It’s not just the hardware on the new HTC HD7 that is pretty exciting, but the fact that it is running the new Windows Phone 7 operating system. I myself go way back with Windows on mobile devices. My first “PDA” was a monochrome Compaq Aero running Windows CE. To put that in perspective – back then Palm Pilots were just starting to get some attention. As Windows CE became Windows Pocket PC, and eventually Windows Mobile, I grew with it too. Moving from a monochrome PDA, to a color one, to a color PDA with WiFi, to eventually smartphones. Windows for mobile devices improved over the years but even as recently as Windows Mobile 6.5, the OS still showed its original roots from the 90′s. It was time for a change and Windows Phone 7 is so fresh and different than its predecessors, and anything else on the market for that matter too, that it blew me away. I’ve been using the HTC HD7 for a week and a half now, so I feel confident enough to say I’ve put its through its paces.
The HD7 measures 122mm x 68mm, its 11mm thick and weighs 162g. The width is definitely bigger than most of the phones we’re used too but not so much so that it becomes uncomfortable to hold in your hand. The device’s display takes up most of the front face of the device and is surrounded by a black border. At the top of the black frame you can find the HTC logo on the left and T-Mobile’s logo on the right. Beneath the display are three touch sensitive buttons – a back button, home (start) button and a search button which are standard to all Windows Phone 7 devices. At the bottom and top is are thin grills for the speakers, even though the “real” mono speaker is actually located on its backside. Along the right side of the device are the volume controls and a dedicated camera key. Having the volume controls on the right side of the device took a bit of getting used too for me, since most phones we’ve used have volume keys on the top left side. At the bottom of the device there is a 3.5mm jack along side a microUSB port for charging and syncing.
The backside of the device sports a slim kickstand that surrounds the camera. Having a kickstand on the back makes a lot of sense since the display is so large, it’d be a sin not to watch videos on it. The kickstand doesn’t add significant bulk to the device and is wafer thin. It also kind of makes you wonder why all smartphones don’t come with one. Overall, build quality is solid, and our only concern is that you’ll need to be careful not to break off the kickstand.
The HTC HD7 sports a 4.3″ 800×480 capacitive touchscreen. That resolution is actually required by Windows Phone 7 in order to keep the U.I. look and feel consistent across all its devices. The display is large, with crisp sharp visuals and good color reproduction. But it’s a little dimmer with a little less vibrant colors than the display on the HTC Surround. Overall, it’s an excellent display, with pretty good viewing angles, but it’s just not the best display out there. The kickstand on the HD7′s back of-course helps takes advantage of this generous screen real estate when watching videos. The display is also big enough to provide a truly mobile cinematic experience.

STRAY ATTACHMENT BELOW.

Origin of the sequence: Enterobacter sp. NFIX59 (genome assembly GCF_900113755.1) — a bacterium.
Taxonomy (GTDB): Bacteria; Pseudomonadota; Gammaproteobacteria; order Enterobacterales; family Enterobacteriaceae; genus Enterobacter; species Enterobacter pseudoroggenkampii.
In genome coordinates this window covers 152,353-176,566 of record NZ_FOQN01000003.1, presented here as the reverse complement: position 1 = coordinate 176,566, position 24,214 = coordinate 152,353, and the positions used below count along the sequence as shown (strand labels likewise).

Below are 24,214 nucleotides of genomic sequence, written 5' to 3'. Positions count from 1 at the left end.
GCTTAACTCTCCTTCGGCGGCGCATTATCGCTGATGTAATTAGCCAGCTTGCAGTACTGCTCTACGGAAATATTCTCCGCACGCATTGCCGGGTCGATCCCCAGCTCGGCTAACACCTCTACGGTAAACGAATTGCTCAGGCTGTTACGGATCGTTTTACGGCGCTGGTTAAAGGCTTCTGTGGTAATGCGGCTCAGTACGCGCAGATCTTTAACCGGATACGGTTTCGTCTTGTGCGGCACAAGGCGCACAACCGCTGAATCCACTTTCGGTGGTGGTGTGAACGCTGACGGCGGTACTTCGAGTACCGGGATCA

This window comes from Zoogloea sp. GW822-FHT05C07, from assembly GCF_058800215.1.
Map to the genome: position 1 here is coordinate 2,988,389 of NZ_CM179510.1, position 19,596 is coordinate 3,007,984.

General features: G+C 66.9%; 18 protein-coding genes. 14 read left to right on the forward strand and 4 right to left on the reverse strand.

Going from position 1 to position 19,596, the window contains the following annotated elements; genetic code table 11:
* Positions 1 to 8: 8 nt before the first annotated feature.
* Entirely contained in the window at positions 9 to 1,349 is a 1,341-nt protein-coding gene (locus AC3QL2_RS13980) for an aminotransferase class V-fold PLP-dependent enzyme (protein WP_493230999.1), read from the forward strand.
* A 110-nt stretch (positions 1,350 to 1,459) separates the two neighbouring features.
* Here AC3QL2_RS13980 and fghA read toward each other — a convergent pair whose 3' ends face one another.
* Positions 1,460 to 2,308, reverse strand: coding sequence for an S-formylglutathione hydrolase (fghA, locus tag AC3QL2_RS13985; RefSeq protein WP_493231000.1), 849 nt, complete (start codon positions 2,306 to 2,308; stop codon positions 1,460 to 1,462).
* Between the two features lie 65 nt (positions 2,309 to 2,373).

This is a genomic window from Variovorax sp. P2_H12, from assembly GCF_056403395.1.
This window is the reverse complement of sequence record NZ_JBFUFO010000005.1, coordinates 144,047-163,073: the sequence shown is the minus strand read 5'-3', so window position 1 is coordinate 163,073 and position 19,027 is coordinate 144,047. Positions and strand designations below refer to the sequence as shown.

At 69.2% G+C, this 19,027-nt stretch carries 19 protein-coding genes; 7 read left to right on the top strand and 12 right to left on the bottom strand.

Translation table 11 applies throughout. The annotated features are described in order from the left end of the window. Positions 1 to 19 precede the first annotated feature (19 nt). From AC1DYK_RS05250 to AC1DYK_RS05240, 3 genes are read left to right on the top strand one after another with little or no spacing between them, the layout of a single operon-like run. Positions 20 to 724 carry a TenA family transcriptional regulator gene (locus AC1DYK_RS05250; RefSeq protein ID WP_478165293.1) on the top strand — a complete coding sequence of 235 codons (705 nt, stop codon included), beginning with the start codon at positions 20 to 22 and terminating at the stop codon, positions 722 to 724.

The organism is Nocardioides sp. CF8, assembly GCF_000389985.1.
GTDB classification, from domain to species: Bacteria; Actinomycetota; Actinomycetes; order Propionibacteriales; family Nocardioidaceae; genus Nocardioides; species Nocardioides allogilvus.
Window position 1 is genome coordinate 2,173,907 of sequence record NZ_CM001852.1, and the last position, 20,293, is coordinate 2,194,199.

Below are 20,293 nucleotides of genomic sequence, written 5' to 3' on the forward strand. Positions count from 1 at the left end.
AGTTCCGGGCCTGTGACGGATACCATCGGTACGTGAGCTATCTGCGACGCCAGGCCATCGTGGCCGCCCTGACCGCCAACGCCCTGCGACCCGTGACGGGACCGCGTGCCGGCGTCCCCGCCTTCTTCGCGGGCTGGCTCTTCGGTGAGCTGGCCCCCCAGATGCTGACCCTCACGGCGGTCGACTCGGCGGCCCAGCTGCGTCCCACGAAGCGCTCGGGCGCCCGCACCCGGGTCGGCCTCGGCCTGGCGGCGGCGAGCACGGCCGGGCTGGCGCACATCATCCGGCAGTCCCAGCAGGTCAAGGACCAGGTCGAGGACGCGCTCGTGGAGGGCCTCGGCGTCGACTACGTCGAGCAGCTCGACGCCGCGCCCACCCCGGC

Windows Phone 7′s on-screen keyboard is nothing short of fantastic. It is so much better than any onscreen Android keyboards we’ve used as it really allows you to comfortably, and speedily type out messages. On the HD7 in particular, the on-screen keyboard is so big that you can comfortably use two hands while typing. Personally, I’m in love with the keyboard. But my some of my colleagues weren’t quite as taken with it. One, whom is an iPhone user still preferred the iPhone’s onscreen keyboard, and the other whom is a T-Mobile G2 user, preferred a dedicated keyboard. I guess to each their own. Still, you can’t deny that this is a superior onscreen keyboard experience.
The device runs on a 1GHz Qualcomm Snapdragon QSD8250 processor with 16GB built-in of memory. Unfortunately the memory cant be expanded via a microSD slot, but 16GB should be enough for most folks. In general the system performed speedily with plenty of pep. Videos play back beautifully on the device and so do graphically intensive games. I’ve been using the HD7 for almost two weeks and not once have I experienced a frozen app or have I needed to restart the device because it froze. That said, I have been reading about people experiencing some freezes and issues caused by third party apps.
Microsoft really thought out of the box here. The interface is polished, as a matter of fact it’s so slick, that it is a contender for the nicest smartphone U.I. design on the market right now. The apps and software in Windows Phone 7 are navigated through from swiping to the left or the right. To Microsoft’s credit it generally very responsive and we haven’t experienced any lags with it. That said, even though it is pretty intuitive, Windows Phone 7 does take some getting used too because our brains are so used to the icon based U.I.’s on today’s other competing smartphones.
You’ll need a Windows Live ID to get set-up with the phone. Fortunately you can make it so that your Windows Live account emails don’t get pulled into the phone under settings – I don’t know about you but my Hotmail account is full of spam and I haven’t used it in years, so I certainly don’t want my battery wasted on pulling emails from that account all day long.
The Start Screen (or homescreen) in Windows Phone 7 has been designed so that you can see everything you need with a quick glance, and without having to take any extra steps. This is accomplished through animated ‘Live Tiles’ that allow you to see status updates from your apps. For example, the ‘Mail Tile’ gets updated with the number of unread messages you have waiting. The Live Tiles also show calendar appointments, news updates, weather or game and friend statuses. You can also ‘pin’ contacts, pictures, playlists and other apps to the Start Screen. You can arrange the order of these tiles on your home-screen so that your homescreen is customized to your taste. You can also set the color scheme for some of the tiles and choose from a white or black background for the menu system.